“We’re also looking for a low-cost carrier to come in to serve our leisure market,” she said. “It may not fully fill the gap, but it would help.”

Toledo Express Airport in Ohio lost American Airlines flights to Chicago and to Charlotte, North Carolina, leaving only the ultra-low-cost carrier Allegiant offering Toledo residents service to Phoenix-Mesa, Arizona, and to three Florida locations — Fort Myers/Punta Gorda, Orlando/Sanford and Tampa/St. Petersburg — albeit with nondaily flights.

“All airports are vying for the same aircraft, the same pilots, the same crews,” said Joe Cappel, the vice president of business development for the Toledo-Luca County Port Authority in Ohio. So, in addition to putting competitive incentive packages in front of airlines, Toledo Express is also offering to help new airlines with everything from marketing and advertising to baggage handling. “Anything you can think of is on the table,” he said.

And Dubuque — where the lack of air service “disconnects [the city] from the global marketplace,” according to Molly Grover, the president and CEO of the Dubuque Area Chamber of Commerce — has just hired a public relations firm to help pool the efforts of similarly affected communities to work on restoring air service.

“Commercial air service is an expected amenity to both businesses and residents alike,” Grover said, promising to work “relentlessly, tenaciously” to restore it

How satisfied are passengers with airports right now?

Flown anywhere lately?

After being grounded by the pandemic, most folks are pretty darn excited to go to the airport to fly to just about anywhere.

But once at the airport, the excitement seems to fade.

That’s what the J.D. Power 2022 North America Airport Satisfaction Study, released on Wednesday, tells us.

According to the study, satisfaction is down 25 points (on a 1,000-point scale) this year because travelers are disappointed with fewer flights, more cancellations, crowded terminals, limited food and beverage offerings in the terminals, and limited places to park.

“The combination of pent-up demand for air travel, the nationwide labor shortage, and steadily rising prices on everything from jet fuel to a bottle of water has created a scenario in which airports are extremely crowded and passengers are increasingly frustrated—and it is likely to continue through 2023,” said Michael Taylor, travel intelligence lead at J.D. Power.

“In some ways, this is a return to normal as larger crowds at airports tend to make travelers more frazzled, but in cases where parking lots are over capacity, gates are standing room only and restaurants and bars are not even open to offer some reprieve, it is clear that increased capacity in airports can’t come soon enough.”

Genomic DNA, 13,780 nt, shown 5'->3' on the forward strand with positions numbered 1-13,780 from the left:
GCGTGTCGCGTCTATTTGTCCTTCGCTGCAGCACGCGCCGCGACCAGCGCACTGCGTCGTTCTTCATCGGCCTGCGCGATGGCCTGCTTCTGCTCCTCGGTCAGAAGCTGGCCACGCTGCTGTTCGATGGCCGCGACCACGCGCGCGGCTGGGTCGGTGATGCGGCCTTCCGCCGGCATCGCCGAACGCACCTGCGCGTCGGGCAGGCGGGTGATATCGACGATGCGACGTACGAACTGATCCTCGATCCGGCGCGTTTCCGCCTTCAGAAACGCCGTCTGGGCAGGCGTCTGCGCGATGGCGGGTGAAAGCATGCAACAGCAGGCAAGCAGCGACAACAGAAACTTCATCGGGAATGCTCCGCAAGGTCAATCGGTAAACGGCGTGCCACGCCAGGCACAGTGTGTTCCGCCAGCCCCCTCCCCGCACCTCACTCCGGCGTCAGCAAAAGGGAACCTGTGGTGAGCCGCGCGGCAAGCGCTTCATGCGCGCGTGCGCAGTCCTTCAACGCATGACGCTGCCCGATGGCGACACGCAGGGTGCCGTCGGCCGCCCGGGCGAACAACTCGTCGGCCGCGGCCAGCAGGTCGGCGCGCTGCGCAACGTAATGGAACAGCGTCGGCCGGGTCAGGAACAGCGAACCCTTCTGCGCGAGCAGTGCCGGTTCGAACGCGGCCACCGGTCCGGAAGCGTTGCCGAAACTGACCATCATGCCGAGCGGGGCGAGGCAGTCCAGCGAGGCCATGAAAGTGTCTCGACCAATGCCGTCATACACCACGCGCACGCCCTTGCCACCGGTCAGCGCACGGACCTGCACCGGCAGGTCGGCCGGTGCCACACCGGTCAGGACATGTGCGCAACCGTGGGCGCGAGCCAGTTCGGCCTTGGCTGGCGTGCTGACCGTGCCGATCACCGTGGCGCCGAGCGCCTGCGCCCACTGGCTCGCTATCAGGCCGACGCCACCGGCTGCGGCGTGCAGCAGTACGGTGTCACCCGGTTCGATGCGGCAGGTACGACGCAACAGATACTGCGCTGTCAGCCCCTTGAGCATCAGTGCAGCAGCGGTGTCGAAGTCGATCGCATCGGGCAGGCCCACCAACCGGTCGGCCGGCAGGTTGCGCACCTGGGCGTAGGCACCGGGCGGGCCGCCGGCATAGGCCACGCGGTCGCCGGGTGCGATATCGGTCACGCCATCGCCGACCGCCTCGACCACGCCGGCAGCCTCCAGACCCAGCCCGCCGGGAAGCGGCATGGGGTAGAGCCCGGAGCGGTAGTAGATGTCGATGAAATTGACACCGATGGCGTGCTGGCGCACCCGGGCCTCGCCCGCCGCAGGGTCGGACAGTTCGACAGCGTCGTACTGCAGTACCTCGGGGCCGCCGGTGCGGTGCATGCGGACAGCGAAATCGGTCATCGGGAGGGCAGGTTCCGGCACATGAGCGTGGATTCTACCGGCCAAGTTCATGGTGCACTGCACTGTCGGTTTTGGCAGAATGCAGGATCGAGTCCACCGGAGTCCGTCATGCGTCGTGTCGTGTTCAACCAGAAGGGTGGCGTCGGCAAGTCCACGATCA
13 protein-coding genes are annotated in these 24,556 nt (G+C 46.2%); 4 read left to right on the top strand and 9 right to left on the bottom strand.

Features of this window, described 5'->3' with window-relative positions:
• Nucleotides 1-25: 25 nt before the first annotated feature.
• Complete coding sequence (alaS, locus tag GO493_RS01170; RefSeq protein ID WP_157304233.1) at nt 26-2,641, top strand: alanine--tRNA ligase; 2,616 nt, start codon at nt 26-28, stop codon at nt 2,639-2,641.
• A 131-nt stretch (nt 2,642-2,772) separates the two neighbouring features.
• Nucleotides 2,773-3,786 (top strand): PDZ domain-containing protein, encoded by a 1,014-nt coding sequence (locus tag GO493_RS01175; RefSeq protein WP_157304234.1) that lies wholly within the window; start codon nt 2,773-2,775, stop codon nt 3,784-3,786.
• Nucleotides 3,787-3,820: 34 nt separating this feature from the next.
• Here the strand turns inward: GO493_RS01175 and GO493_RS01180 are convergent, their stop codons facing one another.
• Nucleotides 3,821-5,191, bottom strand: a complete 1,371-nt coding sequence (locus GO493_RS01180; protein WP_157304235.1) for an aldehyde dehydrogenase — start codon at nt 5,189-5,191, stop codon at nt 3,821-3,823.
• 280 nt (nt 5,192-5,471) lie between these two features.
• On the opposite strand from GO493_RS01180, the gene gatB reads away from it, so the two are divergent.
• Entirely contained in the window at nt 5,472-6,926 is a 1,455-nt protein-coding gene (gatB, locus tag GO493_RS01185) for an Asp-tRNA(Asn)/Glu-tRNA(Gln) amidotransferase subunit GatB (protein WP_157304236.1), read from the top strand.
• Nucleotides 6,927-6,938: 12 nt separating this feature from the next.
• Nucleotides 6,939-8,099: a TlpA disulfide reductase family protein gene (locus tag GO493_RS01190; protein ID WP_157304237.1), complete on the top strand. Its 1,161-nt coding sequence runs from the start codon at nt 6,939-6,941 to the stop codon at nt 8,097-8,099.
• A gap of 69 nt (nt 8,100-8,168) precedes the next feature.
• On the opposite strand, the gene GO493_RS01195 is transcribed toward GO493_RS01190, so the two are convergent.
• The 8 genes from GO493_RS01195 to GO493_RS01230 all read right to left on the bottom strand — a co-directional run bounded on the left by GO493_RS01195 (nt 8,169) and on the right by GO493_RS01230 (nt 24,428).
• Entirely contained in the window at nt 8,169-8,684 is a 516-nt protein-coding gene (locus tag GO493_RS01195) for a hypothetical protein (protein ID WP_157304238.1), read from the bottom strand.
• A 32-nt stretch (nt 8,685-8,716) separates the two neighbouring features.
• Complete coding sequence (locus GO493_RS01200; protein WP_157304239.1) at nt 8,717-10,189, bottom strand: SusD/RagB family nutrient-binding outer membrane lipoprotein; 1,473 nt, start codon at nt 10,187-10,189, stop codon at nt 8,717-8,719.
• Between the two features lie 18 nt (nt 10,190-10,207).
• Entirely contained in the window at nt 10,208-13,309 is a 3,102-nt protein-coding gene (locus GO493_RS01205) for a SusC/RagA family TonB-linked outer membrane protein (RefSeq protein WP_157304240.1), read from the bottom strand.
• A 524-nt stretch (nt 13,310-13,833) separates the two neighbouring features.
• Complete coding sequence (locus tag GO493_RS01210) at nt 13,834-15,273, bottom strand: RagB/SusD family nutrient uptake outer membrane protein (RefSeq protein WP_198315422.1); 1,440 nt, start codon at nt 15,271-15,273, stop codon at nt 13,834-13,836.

Airport Rankings

That doesn’t mean travelers are more pleased with some airports than others.

In the ‘mega’ category – Minneapolis-Saint Paul International Airport ranks highest in passenger satisfaction, followed by San Francisco International Airport. Both Detroit Metropolitan
Wayne County Airport and John F. Kennedy International Airport land in a third-place tie.

Among large airports, Tampa International Airport ranks highest, followed by John Wayne Airport,
Orange County and Dallas Love Field.

And in the medium airport category, Indianapolis International Airport ranks highest, with Pittsburgh
International Airport in second place and Jacksonville International Airport and Southwest
Florida International Airport in a third-place tie.

The 2022 North America Airport Satisfaction Study measures traveler satisfaction by looking at six factors. In order of importance) those factors are terminal facilities; airport arrival/departure; baggage claim; security check; check-in/baggage check; and food, beverage and retail.

Where does your favorite airport land in the ratings this year?

Site visit: Portland International Airport

It’s been a whlie since we stopped in at Portland International Airport (PDX).

So we fixed that with a quick visit to see how construction is going on the new roof and other spaces, do some shopping, and get a shoe selfie with the terminal’s one remaining patch of old PDX carpet.

A full story will follow, but here are a few some snaps from a 9,000-step hike through the PDX Airport.

The New Roof

A new 9-acre mass timber roof has been built off-site and will be put in place over the existing terminal and a terminal extension in giant pieces. The first piece of the roof has just been put in place.

The Last Patch of Carpet

The old carpet pattern at PDX has gained iconic status. A new patch is promised for someplace in the new main terminal. But until then, the only place to see and snap a selfie with a remnant of the old rug is in the tiny ‘listening room’ at the back of Tender Loving Empire’s store on Concourse E, near Gate E5.


We didn’t get to do all the shopping we’d planned. But were were delighted to see the great sticker selection at the Made in Oregon shop on Concourse C.

And at the Tillamook Market on Concourse E we spotted ice-cream from Oregon’s famed Tillamook Creamery as well as Tillamook Cheese Curds, which are only only sold here, at the creamery out in Tillamook (86 miles from the airport) and online.

Travel Tidbits from an airport near you

Happy Thursday. Today we present a quick round-up of some travel tidbits and news-to-use, courtesy of an airport near you.